Tuesday, April 05, 2005

Newspapers Candid About Pope John Paul II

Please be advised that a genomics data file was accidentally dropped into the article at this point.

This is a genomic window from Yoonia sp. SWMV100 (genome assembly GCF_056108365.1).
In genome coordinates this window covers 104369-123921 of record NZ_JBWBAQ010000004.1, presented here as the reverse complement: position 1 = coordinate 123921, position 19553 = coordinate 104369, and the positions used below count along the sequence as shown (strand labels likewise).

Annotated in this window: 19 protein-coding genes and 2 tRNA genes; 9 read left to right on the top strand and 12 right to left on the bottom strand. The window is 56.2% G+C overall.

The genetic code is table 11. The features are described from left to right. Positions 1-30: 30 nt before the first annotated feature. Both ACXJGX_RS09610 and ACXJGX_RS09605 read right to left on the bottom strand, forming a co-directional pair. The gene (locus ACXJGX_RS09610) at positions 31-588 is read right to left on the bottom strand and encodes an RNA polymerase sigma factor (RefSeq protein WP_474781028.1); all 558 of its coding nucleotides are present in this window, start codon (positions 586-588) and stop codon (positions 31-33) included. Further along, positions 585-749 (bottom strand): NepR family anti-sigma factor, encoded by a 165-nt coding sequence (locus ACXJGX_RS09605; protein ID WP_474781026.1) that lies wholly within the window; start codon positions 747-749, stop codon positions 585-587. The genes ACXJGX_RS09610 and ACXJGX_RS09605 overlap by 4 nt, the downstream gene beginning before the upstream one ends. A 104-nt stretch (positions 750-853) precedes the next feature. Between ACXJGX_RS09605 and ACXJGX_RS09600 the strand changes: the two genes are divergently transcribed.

It's interesting that the MSM…at least the print MSM, has gotten it right about Pope John Paul II. Analysts in the NYT and WaPo say the late pope was authoritarian and rigid and the next pope will do well to appease the growing numbers of liberal Catholics. It's the TV coverage that has been drowning in sentimental, mawkish goo. There are a billion Roman Catholics in the world. A world that bears little resemblance to the one that Karol Wojtyla of Poland inherited when he became Pope John Paul II in 1978. Under the leadership of the late pope, the Catholic Church has become as out-of-touch with its parishioners throughout the world as the Republican party in the US has become out of touch with its constituents. The election of the new pope will reveal whether the Vatican intends for the church to minister to its congregations as a vibrant religious organization of the twenty-first century, or will continue its backtrack to the Middle Ages. It is required that the College of Cardinals meet within 15 days (not longer than 20 days) after a pope dies to elect a new pope. A Cardinal can't be over 80 to get into this elite group. On the day that John Paul II died there were 117 Cardinals under 80 and 66 Cardinals over 80 representing every corner of the world. John Paul II made a few changes in the election rules in the Apostolic Constitution. A significant change makes it impossible for this conclave to be endlessly long as they have been in the past. The new rule states that if a two-thirds majority has elected no one during the first 12 days of the conclave, then the cardinals may elect a pope by a simple majority. At this point in the proceedings, all but the two cardinals receiving the most votes can be eliminated from the roster. There is one Cardinal who was appointed by John Paul II “in pectore” (literally, in the breast). It was a secret appointment and was not revealed before the Pope died. Historically, this secret appointment is made when an open appointment might cause a problem to the appointee--such as, someone who lives in a troubled part of the world. If the in pectore appointment is revealed before a Pope dies, the appointee joins the rest of those who were named Cardinal. If the Pope dies before the name is revealed, the honor passes from the appointee As it turns out, the Vatican is even more secretive, paranoid and cloak-and-dagger than the fascists in the White House. The College of Cardinals will be in a locked room until they elect a new pope. Small wonder murder has been resorted to in the past to correct mistakes made by a group of desperate men in a locked room. Until a man from Poland was elected pope, it was unthinkable the pope not be Italian. Now, one of the front-runners on the short list is a black Cardinal from Nigeria. It remains to be seen if the College of Cardinals will ignore the discontented rumblings of a billion Catholics who want to see reforms in the church. If this conclave elects another rigid conservative who continues to oversee the return of the Catholic Church to Medieval repression, then Catholicism will finally collapse under its own weight and become totally irrelevant in today's world.

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